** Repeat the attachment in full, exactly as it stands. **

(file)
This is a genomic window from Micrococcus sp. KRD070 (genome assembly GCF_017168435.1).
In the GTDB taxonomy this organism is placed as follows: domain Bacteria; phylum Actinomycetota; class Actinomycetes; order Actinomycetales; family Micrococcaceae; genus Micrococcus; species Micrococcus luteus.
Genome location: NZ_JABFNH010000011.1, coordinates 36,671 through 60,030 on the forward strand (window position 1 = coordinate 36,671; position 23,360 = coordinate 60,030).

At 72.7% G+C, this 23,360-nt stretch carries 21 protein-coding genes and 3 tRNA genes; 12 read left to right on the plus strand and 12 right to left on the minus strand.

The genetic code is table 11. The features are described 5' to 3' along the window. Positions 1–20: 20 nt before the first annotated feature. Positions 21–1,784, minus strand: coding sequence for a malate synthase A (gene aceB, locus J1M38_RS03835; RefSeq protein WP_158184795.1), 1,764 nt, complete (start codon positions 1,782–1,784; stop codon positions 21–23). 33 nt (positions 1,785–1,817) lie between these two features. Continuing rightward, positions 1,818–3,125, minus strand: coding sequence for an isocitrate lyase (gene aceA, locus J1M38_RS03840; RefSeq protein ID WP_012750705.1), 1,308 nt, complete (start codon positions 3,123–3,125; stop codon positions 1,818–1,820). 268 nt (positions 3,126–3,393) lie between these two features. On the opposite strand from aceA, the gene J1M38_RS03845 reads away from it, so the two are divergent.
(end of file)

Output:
This is a genomic window from Micrococcus sp. KRD070 (genome assembly GCF_017168435.1).
In the GTDB taxonomy this organism is placed as follows: domain Bacteria; phylum Actinomycetota; class Actinomycetes; order Actinomycetales; family Micrococcaceae; genus Micrococcus; species Micrococcus luteus.
Genome location: NZ_JABFNH010000011.1, coordinates 36,671 through 60,030 on the forward strand (window position 1 = coordinate 36,671; position 23,360 = coordinate 60,030).

At 72.7% G+C, this 23,360-nt stretch carries 21 protein-coding genes and 3 tRNA genes; 12 read left to right on the plus strand and 12 right to left on the minus strand.

The genetic code is table 11. The features are described 5' to 3' along the window. Positions 1–20: 20 nt before the first annotated feature. Positions 21–1,784, minus strand: coding sequence for a malate synthase A (gene aceB, locus J1M38_RS03835; RefSeq protein WP_158184795.1), 1,764 nt, complete (start codon positions 1,782–1,784; stop codon positions 21–23). 33 nt (positions 1,785–1,817) lie between these two features. Continuing rightward, positions 1,818–3,125, minus strand: coding sequence for an isocitrate lyase (gene aceA, locus J1M38_RS03840; RefSeq protein ID WP_012750705.1), 1,308 nt, complete (start codon positions 3,123–3,125; stop codon positions 1,818–1,820). 268 nt (positions 3,126–3,393) lie between these two features. On the opposite strand from aceA, the gene J1M38_RS03845 reads away from it, so the two are divergent.